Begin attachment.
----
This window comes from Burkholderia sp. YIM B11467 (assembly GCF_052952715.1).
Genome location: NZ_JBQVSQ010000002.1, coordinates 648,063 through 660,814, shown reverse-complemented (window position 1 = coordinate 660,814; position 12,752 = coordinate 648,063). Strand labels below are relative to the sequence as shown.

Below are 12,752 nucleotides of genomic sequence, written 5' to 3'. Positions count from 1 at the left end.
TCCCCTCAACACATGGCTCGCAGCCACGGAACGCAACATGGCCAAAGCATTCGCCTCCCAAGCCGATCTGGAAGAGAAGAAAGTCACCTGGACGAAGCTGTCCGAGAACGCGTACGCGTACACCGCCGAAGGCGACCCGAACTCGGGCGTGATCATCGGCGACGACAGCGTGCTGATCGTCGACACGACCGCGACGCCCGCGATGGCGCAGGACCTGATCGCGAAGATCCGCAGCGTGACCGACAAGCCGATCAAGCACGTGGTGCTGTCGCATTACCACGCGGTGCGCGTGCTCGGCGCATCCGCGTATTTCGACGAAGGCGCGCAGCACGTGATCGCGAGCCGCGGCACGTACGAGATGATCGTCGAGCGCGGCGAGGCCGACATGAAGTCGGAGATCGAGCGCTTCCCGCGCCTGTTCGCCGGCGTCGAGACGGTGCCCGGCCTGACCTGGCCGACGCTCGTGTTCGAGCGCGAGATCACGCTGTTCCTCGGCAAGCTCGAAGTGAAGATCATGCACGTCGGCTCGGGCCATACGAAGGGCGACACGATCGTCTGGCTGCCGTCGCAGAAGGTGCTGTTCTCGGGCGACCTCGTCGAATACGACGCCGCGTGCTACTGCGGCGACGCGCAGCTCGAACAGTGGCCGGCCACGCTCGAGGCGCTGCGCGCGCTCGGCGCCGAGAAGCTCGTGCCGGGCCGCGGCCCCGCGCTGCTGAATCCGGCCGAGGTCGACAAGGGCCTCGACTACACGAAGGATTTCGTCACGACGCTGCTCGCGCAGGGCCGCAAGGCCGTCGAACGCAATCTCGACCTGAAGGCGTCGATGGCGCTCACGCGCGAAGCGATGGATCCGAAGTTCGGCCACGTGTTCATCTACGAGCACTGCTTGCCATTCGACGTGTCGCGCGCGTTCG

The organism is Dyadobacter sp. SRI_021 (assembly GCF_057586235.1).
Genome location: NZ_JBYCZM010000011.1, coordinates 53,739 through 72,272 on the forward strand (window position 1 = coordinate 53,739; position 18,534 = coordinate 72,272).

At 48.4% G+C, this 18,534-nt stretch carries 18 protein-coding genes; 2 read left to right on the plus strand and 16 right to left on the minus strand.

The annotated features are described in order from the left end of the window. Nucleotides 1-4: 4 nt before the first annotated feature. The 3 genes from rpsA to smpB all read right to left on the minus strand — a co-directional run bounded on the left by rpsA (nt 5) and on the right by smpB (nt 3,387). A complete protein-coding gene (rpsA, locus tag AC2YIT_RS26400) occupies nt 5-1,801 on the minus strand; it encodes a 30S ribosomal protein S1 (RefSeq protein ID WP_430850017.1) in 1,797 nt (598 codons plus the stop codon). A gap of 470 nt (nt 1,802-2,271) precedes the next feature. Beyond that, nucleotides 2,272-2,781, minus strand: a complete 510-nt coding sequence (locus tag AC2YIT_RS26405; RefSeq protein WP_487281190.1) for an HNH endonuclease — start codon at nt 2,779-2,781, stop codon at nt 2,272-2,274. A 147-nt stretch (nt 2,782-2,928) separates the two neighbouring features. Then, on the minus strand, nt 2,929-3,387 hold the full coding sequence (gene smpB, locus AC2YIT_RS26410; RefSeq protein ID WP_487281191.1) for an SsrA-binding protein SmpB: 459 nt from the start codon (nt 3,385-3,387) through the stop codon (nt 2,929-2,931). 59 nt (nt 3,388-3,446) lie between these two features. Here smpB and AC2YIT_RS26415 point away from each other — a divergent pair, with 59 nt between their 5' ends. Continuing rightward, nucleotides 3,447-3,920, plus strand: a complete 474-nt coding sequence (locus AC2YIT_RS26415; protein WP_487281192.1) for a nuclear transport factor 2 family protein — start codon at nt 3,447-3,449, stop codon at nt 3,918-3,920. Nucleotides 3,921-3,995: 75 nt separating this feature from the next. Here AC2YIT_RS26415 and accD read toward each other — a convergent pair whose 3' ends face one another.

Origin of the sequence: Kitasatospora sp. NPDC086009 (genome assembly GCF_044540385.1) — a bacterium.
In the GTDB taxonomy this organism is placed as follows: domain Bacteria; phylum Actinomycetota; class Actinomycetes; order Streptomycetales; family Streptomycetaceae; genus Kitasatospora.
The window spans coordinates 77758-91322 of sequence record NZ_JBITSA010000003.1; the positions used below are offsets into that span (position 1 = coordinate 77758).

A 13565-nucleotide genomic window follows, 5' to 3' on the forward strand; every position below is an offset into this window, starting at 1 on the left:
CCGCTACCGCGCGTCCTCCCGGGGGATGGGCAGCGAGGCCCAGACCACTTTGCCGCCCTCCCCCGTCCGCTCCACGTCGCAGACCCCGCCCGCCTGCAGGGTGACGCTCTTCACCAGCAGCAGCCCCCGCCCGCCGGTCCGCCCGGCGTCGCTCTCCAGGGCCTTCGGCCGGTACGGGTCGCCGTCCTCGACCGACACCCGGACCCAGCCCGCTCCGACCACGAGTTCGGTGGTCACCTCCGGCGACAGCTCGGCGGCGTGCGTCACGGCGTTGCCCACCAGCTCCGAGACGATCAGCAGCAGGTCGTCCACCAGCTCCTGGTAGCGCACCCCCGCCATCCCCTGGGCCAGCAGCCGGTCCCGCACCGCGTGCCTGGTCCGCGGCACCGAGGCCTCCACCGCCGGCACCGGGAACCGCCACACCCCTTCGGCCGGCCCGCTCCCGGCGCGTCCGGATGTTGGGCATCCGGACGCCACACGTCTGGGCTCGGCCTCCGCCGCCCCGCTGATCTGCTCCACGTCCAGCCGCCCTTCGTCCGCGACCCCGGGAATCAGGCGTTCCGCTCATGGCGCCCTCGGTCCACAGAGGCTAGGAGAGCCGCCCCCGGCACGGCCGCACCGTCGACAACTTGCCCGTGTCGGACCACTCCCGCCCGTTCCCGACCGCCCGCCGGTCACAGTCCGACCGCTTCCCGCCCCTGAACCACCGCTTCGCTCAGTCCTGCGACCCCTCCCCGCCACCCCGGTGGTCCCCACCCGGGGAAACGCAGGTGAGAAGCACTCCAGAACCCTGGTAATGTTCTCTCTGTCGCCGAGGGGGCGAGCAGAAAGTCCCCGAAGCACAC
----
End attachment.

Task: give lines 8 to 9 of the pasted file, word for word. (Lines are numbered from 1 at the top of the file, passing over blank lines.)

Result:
The annotated features are described in order from the left end of the window. Nucleotides 1-4: 4 nt before the first annotated feature. The 3 genes from rpsA to smpB all read right to left on the minus strand — a co-directional run bounded on the left by rpsA (nt 5) and on the right by smpB (nt 3,387). A complete protein-coding gene (rpsA, locus tag AC2YIT_RS26400) occupies nt 5-1,801 on the minus strand; it encodes a 30S ribosomal protein S1 (RefSeq protein ID WP_430850017.1) in 1,797 nt (598 codons plus the stop codon). A gap of 470 nt (nt 1,802-2,271) precedes the next feature. Beyond that, nucleotides 2,272-2,781, minus strand: a complete 510-nt coding sequence (locus tag AC2YIT_RS26405; RefSeq protein WP_487281190.1) for an HNH endonuclease — start codon at nt 2,779-2,781, stop codon at nt 2,272-2,274. A 147-nt stretch (nt 2,782-2,928) separates the two neighbouring features. Then, on the minus strand, nt 2,929-3,387 hold the full coding sequence (gene smpB, locus AC2YIT_RS26410; RefSeq protein ID WP_487281191.1) for an SsrA-binding protein SmpB: 459 nt from the start codon (nt 3,385-3,387) through the stop codon (nt 2,929-2,931). 59 nt (nt 3,388-3,446) lie between these two features. Here smpB and AC2YIT_RS26415 point away from each other — a divergent pair, with 59 nt between their 5' ends. Continuing rightward, nucleotides 3,447-3,920, plus strand: a complete 474-nt coding sequence (locus AC2YIT_RS26415; protein WP_487281192.1) for a nuclear transport factor 2 family protein — start codon at nt 3,447-3,449, stop codon at nt 3,918-3,920. Nucleotides 3,921-3,995: 75 nt separating this feature from the next. Here AC2YIT_RS26415 and accD read toward each other — a convergent pair whose 3' ends face one another.

Origin of the sequence: Kitasatospora sp. NPDC086009 (genome assembly GCF_044540385.1) — a bacterium.